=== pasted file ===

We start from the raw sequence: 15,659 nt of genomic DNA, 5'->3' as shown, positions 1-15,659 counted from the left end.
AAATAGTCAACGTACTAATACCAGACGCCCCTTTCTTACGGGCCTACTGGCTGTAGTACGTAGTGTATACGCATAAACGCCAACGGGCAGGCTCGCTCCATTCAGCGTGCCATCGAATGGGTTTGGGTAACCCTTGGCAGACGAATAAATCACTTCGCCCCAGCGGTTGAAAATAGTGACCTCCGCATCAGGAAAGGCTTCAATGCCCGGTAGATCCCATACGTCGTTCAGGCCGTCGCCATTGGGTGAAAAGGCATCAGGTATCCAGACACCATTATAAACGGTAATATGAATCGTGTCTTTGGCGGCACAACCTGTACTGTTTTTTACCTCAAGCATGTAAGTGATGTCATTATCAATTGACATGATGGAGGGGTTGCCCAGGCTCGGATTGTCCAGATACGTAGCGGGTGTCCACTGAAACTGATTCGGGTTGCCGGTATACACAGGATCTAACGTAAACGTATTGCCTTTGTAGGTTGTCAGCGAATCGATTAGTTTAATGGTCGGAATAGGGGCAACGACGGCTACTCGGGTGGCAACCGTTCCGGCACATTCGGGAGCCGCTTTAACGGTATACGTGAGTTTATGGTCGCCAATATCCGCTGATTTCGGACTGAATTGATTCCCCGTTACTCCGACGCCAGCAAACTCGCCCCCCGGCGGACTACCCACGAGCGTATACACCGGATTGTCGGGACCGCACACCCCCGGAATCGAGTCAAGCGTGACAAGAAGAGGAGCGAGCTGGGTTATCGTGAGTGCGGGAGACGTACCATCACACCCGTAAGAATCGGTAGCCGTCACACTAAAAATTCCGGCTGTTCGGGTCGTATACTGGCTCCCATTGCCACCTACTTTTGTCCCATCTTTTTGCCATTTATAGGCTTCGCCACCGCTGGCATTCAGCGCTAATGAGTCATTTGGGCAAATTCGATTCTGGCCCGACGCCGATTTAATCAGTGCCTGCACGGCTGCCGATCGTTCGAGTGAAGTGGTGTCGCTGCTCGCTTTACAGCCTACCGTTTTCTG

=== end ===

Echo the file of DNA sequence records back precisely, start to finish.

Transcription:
We start from the raw sequence: 15,659 nt of genomic DNA, 5'->3' as shown, positions 1-15,659 counted from the left end.
AAATAGTCAACGTACTAATACCAGACGCCCCTTTCTTACGGGCCTACTGGCTGTAGTACGTAGTGTATACGCATAAACGCCAACGGGCAGGCTCGCTCCATTCAGCGTGCCATCGAATGGGTTTGGGTAACCCTTGGCAGACGAATAAATCACTTCGCCCCAGCGGTTGAAAATAGTGACCTCCGCATCAGGAAAGGCTTCAATGCCCGGTAGATCCCATACGTCGTTCAGGCCGTCGCCATTGGGTGAAAAGGCATCAGGTATCCAGACACCATTATAAACGGTAATATGAATCGTGTCTTTGGCGGCACAACCTGTACTGTTTTTTACCTCAAGCATGTAAGTGATGTCATTATCAATTGACATGATGGAGGGGTTGCCCAGGCTCGGATTGTCCAGATACGTAGCGGGTGTCCACTGAAACTGATTCGGGTTGCCGGTATACACAGGATCTAACGTAAACGTATTGCCTTTGTAGGTTGTCAGCGAATCGATTAGTTTAATGGTCGGAATAGGGGCAACGACGGCTACTCGGGTGGCAACCGTTCCGGCACATTCGGGAGCCGCTTTAACGGTATACGTGAGTTTATGGTCGCCAATATCCGCTGATTTCGGACTGAATTGATTCCCCGTTACTCCGACGCCAGCAAACTCGCCCCCCGGCGGACTACCCACGAGCGTATACACCGGATTGTCGGGACCGCACACCCCCGGAATCGAGTCAAGCGTGACAAGAAGAGGAGCGAGCTGGGTTATCGTGAGTGCGGGAGACGTACCATCACACCCGTAAGAATCGGTAGCCGTCACACTAAAAATTCCGGCTGTTCGGGTCGTATACTGGCTCCCATTGCCACCTACTTTTGTCCCATCTTTTTGCCATTTATAGGCTTCGCCACCGCTGGCATTCAGCGCTAATGAGTCATTTGGGCAAATTCGATTCTGGCCCGACGCCGATTTAATCAGTGCCTGCACGGCTGCCGATCGTTCGAGTGAAGTGGTGTCGCTGCTCGCTTTACAGCCTACCGTTTTCTG